Opinion Column

Proactive measures tackle stress head on

Melissa Carr, 24 hours



Stress is a bad word to most of us as it conjures up thoughts of impending work deadlines, relationship challenges, money troubles, family hassles and too little time for too many things. But stress is not all bad; it is key to our survival and can get us out of bad situations in a jiffy.

When stress becomes chronic, however, that is when it can be very damaging. It weakens the immune system, contributes to insomnia, causes fatigue, increases inflammatory diseases such as arthritis and worsens pain. It can also result in depression and anxiety, contribute to digestive disorders, aggravate diabetes, raise blood pressure, disrupt hormonal balance, bring about skin diseases, cause weight gain (or loss), result in heart attacks, and accelerate aging by up to 15 years.

If stress has contributed to some of these symptoms, here are some simple traditional Chinese medicine solutions to try:

  • Headache: Press on the tender point on the back of your hand between your index finger and thumb.
  • Fatigue: Choose green tea instead of coffee for a pick-me-up that won’t let you down later. While this tea contains caffeine, it also has l-theanine, an ingredient that results in an alert, but relaxed mind.
  • Digestive problems: Brew some ginger tea. Take time to eat without distractions, such as paperwork, TV or the computer.
  • Insomnia: Put a crushed onion in a glass jar and inhale its vapour through the nose while in bed.

More complicated problems will need more personalized solutions, as each person responds differently. Acupuncture has shown to increase the release of anti-stress, feel-good endorphins and many patients often fall asleep during treatment.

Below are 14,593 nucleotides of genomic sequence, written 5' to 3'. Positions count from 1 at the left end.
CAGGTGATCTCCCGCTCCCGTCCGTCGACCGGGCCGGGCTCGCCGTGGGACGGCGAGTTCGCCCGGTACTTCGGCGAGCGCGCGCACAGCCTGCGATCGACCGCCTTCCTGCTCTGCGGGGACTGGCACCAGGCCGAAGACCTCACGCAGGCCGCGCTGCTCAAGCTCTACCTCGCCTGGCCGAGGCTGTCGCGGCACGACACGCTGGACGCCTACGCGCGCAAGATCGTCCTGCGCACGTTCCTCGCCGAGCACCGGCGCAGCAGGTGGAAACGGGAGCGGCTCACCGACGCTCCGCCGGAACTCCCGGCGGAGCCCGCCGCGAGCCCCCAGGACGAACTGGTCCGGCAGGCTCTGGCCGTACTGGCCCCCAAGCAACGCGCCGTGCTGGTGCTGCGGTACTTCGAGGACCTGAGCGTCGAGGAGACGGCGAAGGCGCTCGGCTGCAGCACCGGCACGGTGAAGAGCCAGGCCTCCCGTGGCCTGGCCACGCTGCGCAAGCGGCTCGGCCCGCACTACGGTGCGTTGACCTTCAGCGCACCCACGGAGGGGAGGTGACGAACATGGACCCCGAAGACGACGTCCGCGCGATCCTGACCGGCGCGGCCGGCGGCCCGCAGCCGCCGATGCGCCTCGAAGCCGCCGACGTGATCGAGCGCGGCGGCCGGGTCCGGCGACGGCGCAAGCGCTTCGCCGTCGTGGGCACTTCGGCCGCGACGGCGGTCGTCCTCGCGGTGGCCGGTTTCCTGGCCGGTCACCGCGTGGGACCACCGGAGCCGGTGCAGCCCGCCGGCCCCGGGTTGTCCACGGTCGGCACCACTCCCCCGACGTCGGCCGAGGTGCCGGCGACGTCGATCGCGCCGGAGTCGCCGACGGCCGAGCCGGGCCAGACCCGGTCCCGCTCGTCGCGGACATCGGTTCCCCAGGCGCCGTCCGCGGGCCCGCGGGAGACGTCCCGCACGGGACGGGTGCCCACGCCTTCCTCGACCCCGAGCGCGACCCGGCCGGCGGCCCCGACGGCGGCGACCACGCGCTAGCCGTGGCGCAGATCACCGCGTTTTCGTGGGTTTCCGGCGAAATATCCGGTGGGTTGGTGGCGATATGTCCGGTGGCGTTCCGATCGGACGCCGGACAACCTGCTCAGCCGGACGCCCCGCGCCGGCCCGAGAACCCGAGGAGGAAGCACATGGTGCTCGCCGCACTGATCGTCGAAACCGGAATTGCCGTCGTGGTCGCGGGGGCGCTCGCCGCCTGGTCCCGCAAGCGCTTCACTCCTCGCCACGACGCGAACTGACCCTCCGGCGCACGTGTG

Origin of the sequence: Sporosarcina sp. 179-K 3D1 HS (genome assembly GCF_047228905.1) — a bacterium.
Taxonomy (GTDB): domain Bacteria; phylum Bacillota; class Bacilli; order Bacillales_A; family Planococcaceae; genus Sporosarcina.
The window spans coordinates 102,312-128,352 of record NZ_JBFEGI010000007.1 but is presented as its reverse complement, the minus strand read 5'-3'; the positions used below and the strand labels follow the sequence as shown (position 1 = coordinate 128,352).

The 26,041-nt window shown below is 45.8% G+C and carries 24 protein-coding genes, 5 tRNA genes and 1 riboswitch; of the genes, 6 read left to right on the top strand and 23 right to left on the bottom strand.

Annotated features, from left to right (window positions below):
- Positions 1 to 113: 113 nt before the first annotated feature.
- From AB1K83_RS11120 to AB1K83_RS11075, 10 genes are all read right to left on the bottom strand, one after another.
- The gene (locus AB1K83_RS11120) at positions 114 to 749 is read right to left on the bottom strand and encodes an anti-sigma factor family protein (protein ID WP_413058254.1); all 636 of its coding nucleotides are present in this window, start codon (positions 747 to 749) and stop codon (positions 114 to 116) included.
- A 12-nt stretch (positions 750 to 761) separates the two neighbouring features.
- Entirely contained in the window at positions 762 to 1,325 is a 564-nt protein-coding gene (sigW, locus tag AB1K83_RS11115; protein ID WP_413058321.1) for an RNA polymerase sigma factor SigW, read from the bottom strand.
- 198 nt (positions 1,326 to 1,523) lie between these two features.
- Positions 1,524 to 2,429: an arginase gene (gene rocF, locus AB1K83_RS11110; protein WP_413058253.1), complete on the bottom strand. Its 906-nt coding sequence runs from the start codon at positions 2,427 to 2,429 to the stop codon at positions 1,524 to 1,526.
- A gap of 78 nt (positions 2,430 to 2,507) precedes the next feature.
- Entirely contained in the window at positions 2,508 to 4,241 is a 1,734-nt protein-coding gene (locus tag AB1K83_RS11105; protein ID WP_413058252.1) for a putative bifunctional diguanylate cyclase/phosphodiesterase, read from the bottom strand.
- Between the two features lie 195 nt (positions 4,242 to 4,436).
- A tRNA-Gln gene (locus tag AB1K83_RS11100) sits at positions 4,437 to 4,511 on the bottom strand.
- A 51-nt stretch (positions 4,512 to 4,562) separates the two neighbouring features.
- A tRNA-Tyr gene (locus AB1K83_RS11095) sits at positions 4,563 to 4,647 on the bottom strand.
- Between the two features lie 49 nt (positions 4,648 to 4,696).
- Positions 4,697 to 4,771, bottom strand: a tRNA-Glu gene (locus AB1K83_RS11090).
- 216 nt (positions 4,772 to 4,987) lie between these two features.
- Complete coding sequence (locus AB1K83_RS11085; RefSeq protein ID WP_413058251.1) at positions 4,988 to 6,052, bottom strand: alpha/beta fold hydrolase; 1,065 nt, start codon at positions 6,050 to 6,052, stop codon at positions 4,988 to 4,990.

Several TCM herbs, including Korean ginseng (ren shen), Siberian ginseng (wu jia shen), and schizandra berries (wu wei zi) have been found to be adaptogens, meaning they help the body to adapt to various stressors.

Note that it’s important to have a qualified practitioner determine what herbs are appropriate for you. Exercises like tai chi and qigong involve slow, focused movements and proper breathing. Both have been shown to improve health as well as relieve tension.

Good nutrition is also essential. For the body to recover and build strong and healthy cells, the correct nutrients are necessary.

In the meantime, enjoy some of the more fun stressors of summer, like a rollercoaster ride at the PNE, ziplines at Whistler, white-water rafting, and more.

Melissa Carr is a doctor of traditional Chinese medicine, caring for patients in an integrative medicine clinic in Vancouver.






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